A childhood immigrant to the United States from Russia, Louise Nevelson studied painting before coming to prominence as a sculptor in the late 1950s. Gathering found objects from the urban environment around her studio in New York, she presented them within boxes.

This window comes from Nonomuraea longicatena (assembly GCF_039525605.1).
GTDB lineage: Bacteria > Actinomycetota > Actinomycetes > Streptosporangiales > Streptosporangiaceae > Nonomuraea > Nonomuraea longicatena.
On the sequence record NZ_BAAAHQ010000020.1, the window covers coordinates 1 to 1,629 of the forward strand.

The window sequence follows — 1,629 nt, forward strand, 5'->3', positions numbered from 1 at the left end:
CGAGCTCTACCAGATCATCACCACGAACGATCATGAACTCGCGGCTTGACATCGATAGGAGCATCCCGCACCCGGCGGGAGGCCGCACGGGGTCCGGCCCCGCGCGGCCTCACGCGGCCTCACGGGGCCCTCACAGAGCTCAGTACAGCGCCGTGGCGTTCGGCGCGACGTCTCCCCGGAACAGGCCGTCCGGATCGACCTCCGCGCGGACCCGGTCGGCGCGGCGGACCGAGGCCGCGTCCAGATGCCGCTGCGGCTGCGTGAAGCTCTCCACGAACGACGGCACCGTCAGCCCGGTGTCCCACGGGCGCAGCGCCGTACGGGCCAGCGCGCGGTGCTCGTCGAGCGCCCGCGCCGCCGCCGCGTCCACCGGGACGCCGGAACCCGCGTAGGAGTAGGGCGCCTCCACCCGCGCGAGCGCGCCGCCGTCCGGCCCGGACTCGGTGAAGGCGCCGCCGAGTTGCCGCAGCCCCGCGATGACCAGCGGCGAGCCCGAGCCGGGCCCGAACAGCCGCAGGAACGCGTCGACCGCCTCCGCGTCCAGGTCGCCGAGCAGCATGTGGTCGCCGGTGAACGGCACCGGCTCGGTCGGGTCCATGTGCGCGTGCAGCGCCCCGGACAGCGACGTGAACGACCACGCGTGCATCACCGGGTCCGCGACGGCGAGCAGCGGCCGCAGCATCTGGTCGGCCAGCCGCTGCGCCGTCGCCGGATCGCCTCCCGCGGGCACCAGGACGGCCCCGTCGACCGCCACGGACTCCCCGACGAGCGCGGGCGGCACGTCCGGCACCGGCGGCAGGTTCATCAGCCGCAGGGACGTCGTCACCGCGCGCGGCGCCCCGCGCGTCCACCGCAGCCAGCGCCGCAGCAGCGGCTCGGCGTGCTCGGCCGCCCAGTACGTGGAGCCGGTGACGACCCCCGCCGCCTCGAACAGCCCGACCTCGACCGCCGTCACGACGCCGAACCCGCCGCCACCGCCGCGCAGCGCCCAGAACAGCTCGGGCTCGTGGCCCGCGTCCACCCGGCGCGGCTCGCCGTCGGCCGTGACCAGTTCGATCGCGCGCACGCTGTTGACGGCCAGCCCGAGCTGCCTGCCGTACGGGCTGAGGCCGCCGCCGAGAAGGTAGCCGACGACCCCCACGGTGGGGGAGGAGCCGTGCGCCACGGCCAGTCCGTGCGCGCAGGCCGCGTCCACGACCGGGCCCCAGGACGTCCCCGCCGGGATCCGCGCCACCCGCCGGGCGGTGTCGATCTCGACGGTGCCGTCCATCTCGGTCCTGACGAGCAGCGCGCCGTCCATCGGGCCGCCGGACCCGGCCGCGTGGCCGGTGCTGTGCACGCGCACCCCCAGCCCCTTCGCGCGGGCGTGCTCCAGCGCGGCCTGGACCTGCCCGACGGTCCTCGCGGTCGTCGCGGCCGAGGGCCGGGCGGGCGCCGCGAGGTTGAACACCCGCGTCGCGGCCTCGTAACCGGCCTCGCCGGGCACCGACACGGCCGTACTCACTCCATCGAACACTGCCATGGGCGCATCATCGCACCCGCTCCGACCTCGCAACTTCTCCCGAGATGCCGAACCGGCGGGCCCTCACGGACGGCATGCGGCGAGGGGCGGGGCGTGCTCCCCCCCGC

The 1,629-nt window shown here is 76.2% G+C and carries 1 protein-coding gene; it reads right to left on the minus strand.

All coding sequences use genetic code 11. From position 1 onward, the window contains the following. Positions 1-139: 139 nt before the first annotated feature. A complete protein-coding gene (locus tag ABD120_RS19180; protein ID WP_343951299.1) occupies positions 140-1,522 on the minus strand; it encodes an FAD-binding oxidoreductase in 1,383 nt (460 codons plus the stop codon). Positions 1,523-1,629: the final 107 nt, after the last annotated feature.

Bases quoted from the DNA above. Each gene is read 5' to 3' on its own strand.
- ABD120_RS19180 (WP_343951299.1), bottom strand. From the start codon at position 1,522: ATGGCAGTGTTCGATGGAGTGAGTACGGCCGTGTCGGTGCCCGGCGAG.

Each served as a composition in isolation, but Nevelson began to accumulate boxes on a grand scale in assemblages that she called ‘walls’. ‘Black Wall’ 1959 is one of the earliest of the large-scale works that Nevelson exhibited and constitutes an alternative portrait of the affluent consumer-driven New York City.
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